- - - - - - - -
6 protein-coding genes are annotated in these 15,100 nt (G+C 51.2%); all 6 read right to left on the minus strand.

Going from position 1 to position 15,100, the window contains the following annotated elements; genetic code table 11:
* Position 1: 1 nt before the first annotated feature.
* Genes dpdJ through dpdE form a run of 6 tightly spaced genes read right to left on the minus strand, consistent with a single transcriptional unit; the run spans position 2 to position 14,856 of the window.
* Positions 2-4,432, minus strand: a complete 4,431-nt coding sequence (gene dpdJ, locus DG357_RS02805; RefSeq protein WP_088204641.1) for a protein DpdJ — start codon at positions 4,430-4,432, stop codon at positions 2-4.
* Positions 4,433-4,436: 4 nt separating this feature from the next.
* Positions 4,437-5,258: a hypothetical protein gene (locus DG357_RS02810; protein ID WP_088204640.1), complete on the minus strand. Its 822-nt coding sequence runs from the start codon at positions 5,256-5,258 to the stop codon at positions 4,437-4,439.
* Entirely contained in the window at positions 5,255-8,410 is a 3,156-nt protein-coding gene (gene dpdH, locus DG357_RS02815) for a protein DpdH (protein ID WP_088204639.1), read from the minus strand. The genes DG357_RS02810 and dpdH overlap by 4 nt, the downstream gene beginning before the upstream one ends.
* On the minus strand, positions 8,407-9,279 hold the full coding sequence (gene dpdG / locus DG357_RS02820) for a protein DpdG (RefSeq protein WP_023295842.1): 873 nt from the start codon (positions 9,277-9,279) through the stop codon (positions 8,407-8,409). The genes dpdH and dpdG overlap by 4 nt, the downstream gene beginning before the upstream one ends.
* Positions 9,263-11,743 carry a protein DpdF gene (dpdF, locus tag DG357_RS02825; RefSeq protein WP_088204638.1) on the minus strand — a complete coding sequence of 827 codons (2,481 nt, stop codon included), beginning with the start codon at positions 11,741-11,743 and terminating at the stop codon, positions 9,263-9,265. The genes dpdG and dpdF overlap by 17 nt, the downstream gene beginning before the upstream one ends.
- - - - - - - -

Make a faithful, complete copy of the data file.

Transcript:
6 protein-coding genes are annotated in these 15,100 nt (G+C 51.2%); all 6 read right to left on the minus strand.

Going from position 1 to position 15,100, the window contains the following annotated elements; genetic code table 11:
* Position 1: 1 nt before the first annotated feature.
* Genes dpdJ through dpdE form a run of 6 tightly spaced genes read right to left on the minus strand, consistent with a single transcriptional unit; the run spans position 2 to position 14,856 of the window.
* Positions 2-4,432, minus strand: a complete 4,431-nt coding sequence (gene dpdJ, locus DG357_RS02805; RefSeq protein WP_088204641.1) for a protein DpdJ — start codon at positions 4,430-4,432, stop codon at positions 2-4.
* Positions 4,433-4,436: 4 nt separating this feature from the next.
* Positions 4,437-5,258: a hypothetical protein gene (locus DG357_RS02810; protein ID WP_088204640.1), complete on the minus strand. Its 822-nt coding sequence runs from the start codon at positions 5,256-5,258 to the stop codon at positions 4,437-4,439.
* Entirely contained in the window at positions 5,255-8,410 is a 3,156-nt protein-coding gene (gene dpdH, locus DG357_RS02815) for a protein DpdH (protein ID WP_088204639.1), read from the minus strand. The genes DG357_RS02810 and dpdH overlap by 4 nt, the downstream gene beginning before the upstream one ends.
* On the minus strand, positions 8,407-9,279 hold the full coding sequence (gene dpdG / locus DG357_RS02820) for a protein DpdG (RefSeq protein WP_023295842.1): 873 nt from the start codon (positions 9,277-9,279) through the stop codon (positions 8,407-8,409). The genes dpdH and dpdG overlap by 4 nt, the downstream gene beginning before the upstream one ends.
* Positions 9,263-11,743 carry a protein DpdF gene (dpdF, locus tag DG357_RS02825; RefSeq protein WP_088204638.1) on the minus strand — a complete coding sequence of 827 codons (2,481 nt, stop codon included), beginning with the start codon at positions 11,741-11,743 and terminating at the stop codon, positions 9,263-9,265. The genes dpdG and dpdF overlap by 17 nt, the downstream gene beginning before the upstream one ends.